Ventilation systems can also be problematic with 90% of all stove related fires originating in the venting system.

To avoid the chance of a stove related fire, the venting system should be kept as short as possible, have no more than 2 right angles and the crimped ends of the pipe should be facing downwards towards the stove.

The chimney which the stovepipe leads to should be masonry lined or ideally be a UL listed, factory built chimney. If the stove pipe has to pass through an exterior wall, there should be at least 18” of clearance from any nearby combustibles.

Carbon Monoxide (CO)

Carbon monoxide is odourless, tasteless and invisible, which is why it can overwhelm people so quickly. Breathing high levels of CO over a short period, or low levels over a long period, are just as dangerous as each other.

Top Tip!

Carbon monoxide alarms should not be placed over or next to a fireplace or a flame producing appliance as this will affect the accuracy of the results.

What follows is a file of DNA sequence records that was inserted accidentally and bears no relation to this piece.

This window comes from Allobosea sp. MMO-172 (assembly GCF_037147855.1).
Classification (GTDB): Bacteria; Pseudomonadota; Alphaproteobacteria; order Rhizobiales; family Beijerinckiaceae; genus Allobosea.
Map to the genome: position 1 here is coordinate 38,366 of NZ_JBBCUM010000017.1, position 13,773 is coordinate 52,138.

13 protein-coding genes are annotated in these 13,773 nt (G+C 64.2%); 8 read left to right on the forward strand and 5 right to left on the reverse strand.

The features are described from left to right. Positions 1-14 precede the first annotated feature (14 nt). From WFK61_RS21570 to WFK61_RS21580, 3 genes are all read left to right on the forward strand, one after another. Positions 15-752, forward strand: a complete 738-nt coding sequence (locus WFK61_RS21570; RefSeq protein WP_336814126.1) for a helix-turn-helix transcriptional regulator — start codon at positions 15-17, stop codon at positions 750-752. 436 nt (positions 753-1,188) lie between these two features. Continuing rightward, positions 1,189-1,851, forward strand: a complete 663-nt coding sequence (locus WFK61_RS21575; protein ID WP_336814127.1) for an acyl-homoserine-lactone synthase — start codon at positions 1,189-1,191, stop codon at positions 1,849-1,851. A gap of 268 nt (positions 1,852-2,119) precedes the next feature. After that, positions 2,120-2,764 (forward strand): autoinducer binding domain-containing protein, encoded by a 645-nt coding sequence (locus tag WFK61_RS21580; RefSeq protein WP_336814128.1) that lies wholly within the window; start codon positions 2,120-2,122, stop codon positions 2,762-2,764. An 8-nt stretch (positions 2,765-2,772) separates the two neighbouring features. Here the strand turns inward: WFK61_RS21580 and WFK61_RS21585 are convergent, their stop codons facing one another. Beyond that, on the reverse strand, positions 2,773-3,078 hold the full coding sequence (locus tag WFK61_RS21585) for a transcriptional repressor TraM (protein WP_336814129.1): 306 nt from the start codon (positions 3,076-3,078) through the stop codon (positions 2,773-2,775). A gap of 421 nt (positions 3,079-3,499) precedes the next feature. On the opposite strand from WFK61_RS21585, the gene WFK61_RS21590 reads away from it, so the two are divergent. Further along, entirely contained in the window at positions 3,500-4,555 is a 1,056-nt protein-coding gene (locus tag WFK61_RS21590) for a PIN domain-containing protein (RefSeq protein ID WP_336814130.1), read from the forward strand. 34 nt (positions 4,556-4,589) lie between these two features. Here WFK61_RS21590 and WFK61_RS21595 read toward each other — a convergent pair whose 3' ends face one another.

This deadly gas kills over 40 people in Wales and England annually, with another 4,000 treated in hospital for poisoning mostly caused by faulty fossil fuel and wood burning appliances. It is therefore the most dangerous by-product of a log burning stove.

Current UK legislation requires any home with a wood burning or multi-fuel stove to have a CO alarm. To protect you and any guests staying in your holiday home, you should fit carbon monoxide detectors on each floor of the property and check the alarm regularly to ensure that it is functioning correctly.

Holiday home insurance – checks you can take to protect your property and maintain your stove

Top Tip!

In order for insurance to remain valid, for many insurers it’s a requirement that the chimney is swept on an annual basis with appropriate certification or receipt of the work.

To keep your log burning stove in good working order, it’s important that the correct fuel like hard woods such as maple, beech, ash, hickory or oak is used.  When letting the property out, clear instructions should be given to ensure that your guests are using the stove correctly.